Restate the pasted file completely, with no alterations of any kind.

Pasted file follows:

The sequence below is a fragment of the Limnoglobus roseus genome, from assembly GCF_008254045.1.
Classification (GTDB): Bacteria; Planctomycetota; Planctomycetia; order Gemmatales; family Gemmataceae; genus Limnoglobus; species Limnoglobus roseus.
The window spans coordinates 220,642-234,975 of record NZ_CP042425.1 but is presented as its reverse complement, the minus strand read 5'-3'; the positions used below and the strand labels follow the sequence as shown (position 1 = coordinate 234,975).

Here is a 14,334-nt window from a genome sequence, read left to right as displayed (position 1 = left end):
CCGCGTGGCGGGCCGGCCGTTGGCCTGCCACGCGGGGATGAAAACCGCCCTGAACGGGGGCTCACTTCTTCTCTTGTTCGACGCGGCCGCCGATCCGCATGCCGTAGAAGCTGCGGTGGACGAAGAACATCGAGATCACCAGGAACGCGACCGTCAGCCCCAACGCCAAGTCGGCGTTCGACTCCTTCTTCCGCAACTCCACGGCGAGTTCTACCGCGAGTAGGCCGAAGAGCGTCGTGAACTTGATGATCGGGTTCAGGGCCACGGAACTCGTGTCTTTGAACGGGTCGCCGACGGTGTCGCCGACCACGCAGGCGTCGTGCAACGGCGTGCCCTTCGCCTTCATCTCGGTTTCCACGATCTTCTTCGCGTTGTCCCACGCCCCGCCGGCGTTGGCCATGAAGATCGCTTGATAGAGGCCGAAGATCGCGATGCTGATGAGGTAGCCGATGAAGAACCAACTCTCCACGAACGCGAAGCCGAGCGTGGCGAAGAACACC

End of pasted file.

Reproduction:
The sequence below is a fragment of the Limnoglobus roseus genome, from assembly GCF_008254045.1.
Classification (GTDB): Bacteria; Planctomycetota; Planctomycetia; order Gemmatales; family Gemmataceae; genus Limnoglobus; species Limnoglobus roseus.
The window spans coordinates 220,642-234,975 of record NZ_CP042425.1 but is presented as its reverse complement, the minus strand read 5'-3'; the positions used below and the strand labels follow the sequence as shown (position 1 = coordinate 234,975).

Here is a 14,334-nt window from a genome sequence, read left to right as displayed (position 1 = left end):
CCGCGTGGCGGGCCGGCCGTTGGCCTGCCACGCGGGGATGAAAACCGCCCTGAACGGGGGCTCACTTCTTCTCTTGTTCGACGCGGCCGCCGATCCGCATGCCGTAGAAGCTGCGGTGGACGAAGAACATCGAGATCACCAGGAACGCGACCGTCAGCCCCAACGCCAAGTCGGCGTTCGACTCCTTCTTCCGCAACTCCACGGCGAGTTCTACCGCGAGTAGGCCGAAGAGCGTCGTGAACTTGATGATCGGGTTCAGGGCCACGGAACTCGTGTCTTTGAACGGGTCGCCGACGGTGTCGCCGACCACGCAGGCGTCGTGCAACGGCGTGCCCTTCGCCTTCATCTCGGTTTCCACGATCTTCTTCGCGTTGTCCCACGCCCCGCCGGCGTTGGCCATGAAGATCGCTTGATAGAGGCCGAAGATCGCGATGCTGATGAGGTAGCCGATGAAGAACCAACTCTCCACGAACGCGAAGCCGAGCGTGGCGAAGAACACC